The problem with this narrative, of course, is that it is a complete falsehood. Violence is not redemptive. Violence does not solve problems. Violence always begets more violence. Always. The Gospel testifies to this truth, which is itself evidenced in human history. A brief historical survey is all that is needed to see that violence is like a debilitating cancer that infects humankind, voraciously feeding on hearts, minds, and souls until entire peoples and nations are destroyed. The 20th Century alone serves as a tragic testimony to the downward spiral created by violent action, even when done in the name of justice. We see the cyclical nature of violence in the Old Testament, as well, whether in the narratives of Joseph, David, Solomon, or the various kings throughout the divided kingdom. The pattern always goes something like this: someone is killed or harmed, the person's kin responds with vengeance (usually disproportionately), the other person's kind retaliates too, and then others get drawn in, they suffer harm, and then the cycle repeats itself. Jesus Christ affirmed the ultimate dead end that is violence when he instructed Peter the hothead to sheath his sword, for "all who draw the sword will die by the sword" (Matt 26:52).

One of the most articulate and moving defenders of nonviolence was Martin Luther King, Jr, who famously denounced the use of violence for the cause of justice in this way: "The ultimate weakness of violence is that it is a descending spiral, begetting the very thing it seeks to destroy. Instead of diminishing evil, it multiplies it. Through violence you may murder the liar, but you cannot murder the lie, nor establish the truth. Through violence you may murder the hater, but you do not murder hate. In fact, violence merely increases hate. So it goes. ... Returning hate for hate multiplies hate, adding deeper darkness to a night already devoid of stars. Darkness cannot drive out darkness: only light can do that. Hate cannot drive out hate: only love can do that" (Where Do We Go From Here?, 1967).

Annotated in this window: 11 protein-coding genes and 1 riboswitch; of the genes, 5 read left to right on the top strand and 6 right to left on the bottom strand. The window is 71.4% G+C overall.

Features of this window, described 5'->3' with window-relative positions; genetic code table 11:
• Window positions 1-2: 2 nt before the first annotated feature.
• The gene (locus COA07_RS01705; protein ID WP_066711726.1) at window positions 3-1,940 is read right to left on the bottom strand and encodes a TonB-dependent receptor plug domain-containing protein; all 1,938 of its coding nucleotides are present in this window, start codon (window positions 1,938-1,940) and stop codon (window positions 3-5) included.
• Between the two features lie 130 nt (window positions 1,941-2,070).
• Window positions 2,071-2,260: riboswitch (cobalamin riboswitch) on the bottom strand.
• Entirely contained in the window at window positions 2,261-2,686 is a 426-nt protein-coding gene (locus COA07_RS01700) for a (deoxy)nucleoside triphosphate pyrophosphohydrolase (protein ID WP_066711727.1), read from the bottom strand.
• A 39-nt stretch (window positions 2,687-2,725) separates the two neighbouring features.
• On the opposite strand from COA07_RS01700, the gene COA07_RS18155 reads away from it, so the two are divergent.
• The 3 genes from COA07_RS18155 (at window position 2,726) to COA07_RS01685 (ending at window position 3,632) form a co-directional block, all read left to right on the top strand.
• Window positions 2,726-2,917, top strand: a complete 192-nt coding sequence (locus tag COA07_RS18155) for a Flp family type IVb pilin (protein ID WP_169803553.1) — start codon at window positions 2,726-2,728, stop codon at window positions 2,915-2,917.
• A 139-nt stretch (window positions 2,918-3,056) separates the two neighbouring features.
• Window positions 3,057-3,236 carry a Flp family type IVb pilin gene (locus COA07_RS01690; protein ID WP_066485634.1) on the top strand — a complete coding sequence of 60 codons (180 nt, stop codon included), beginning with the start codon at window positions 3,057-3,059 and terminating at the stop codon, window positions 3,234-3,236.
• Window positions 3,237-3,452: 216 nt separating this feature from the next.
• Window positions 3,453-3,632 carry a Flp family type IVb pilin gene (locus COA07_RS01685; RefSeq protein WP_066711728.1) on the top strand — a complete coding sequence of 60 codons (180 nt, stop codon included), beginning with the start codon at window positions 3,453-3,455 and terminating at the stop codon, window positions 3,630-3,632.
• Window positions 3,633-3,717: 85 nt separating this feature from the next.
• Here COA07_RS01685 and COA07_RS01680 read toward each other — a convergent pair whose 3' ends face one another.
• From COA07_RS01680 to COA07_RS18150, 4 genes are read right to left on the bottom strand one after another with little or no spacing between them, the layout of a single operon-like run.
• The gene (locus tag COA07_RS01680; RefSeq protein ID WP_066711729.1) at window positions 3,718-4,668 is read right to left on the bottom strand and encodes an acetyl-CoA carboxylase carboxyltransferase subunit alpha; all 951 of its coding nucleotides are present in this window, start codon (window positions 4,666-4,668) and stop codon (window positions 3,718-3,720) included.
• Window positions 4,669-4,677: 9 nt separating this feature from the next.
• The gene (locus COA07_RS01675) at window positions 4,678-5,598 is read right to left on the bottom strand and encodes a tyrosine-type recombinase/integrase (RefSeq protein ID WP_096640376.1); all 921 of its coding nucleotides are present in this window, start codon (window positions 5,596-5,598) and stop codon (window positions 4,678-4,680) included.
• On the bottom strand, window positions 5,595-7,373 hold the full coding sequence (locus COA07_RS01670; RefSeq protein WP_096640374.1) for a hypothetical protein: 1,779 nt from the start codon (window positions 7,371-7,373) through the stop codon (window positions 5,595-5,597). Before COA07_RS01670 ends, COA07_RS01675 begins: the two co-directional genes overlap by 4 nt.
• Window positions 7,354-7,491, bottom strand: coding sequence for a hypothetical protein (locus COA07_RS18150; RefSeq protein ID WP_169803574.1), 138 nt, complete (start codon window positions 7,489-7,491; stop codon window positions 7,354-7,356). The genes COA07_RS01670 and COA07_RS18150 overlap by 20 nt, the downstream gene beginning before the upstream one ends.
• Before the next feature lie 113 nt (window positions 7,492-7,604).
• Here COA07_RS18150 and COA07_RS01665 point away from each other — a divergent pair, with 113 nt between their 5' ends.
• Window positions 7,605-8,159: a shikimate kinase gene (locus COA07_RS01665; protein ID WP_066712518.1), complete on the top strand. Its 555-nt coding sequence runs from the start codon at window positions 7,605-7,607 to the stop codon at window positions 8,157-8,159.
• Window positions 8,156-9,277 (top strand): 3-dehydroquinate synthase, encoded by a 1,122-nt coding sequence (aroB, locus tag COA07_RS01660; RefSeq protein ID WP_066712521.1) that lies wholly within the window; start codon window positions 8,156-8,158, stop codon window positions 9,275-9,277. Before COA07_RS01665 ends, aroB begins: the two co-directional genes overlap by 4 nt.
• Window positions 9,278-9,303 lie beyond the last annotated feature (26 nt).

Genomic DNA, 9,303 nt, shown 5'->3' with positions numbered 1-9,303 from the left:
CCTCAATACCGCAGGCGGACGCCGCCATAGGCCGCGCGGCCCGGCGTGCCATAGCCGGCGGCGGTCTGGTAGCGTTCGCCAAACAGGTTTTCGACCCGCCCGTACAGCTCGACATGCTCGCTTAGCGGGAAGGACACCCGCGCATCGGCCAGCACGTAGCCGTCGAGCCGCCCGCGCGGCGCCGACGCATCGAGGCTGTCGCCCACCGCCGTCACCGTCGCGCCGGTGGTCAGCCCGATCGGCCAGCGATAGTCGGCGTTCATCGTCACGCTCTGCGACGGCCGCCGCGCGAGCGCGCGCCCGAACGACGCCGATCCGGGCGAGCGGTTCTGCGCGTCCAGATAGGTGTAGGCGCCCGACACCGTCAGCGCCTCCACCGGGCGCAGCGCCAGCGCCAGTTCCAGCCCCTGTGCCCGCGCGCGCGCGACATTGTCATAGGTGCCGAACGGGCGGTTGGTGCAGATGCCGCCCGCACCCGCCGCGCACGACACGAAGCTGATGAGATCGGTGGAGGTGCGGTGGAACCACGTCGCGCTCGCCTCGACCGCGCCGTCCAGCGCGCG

(So, maybe this is the problem with Dexter. Maybe our attraction to Dexter is the fact that we want to believe that violence can be virtuous. After all, Dexter is virtuous in his own way, right? He has a code of conduct passed down from his father that doesn't allow for killing out of passion or killing the innocent. He doesn't harm children or pose a threat to innocent families. He's a monster we can trust. He's a monster, but maybe he's "God's monster." I think we want to meld violence and virtue. We want to affirm that Dexter is in some way right for doing the dirty work of earthly justice when the ideal of justice can't or doesn't work out in the legal system. And, we want to think that his code makes his work virtuous in some way, protecting us from the necessary "descending spiral" that arises from this way of life. But, the truth is, he isn't virtuous and violence isn't redemptive.)